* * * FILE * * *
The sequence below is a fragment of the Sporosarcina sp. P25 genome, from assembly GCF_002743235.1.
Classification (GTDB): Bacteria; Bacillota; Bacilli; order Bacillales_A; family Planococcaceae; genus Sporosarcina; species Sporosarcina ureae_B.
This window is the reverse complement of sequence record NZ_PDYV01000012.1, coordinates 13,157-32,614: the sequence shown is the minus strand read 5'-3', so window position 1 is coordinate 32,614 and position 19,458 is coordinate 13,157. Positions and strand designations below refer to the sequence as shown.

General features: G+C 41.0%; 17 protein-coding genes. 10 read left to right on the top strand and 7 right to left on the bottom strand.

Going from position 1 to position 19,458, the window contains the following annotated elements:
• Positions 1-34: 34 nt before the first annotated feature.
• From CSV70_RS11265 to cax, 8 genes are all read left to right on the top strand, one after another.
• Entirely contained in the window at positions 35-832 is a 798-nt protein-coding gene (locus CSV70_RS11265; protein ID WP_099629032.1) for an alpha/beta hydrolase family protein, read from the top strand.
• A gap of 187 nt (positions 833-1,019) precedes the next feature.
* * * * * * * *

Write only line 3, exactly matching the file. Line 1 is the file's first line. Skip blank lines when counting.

This window is the reverse complement of sequence record NZ_PDYV01000012.1, coordinates 13,157-32,614: the sequence shown is the minus strand read 5'-3', so window position 1 is coordinate 32,614 and position 19,458 is coordinate 13,157. Positions and strand designations below refer to the sequence as shown.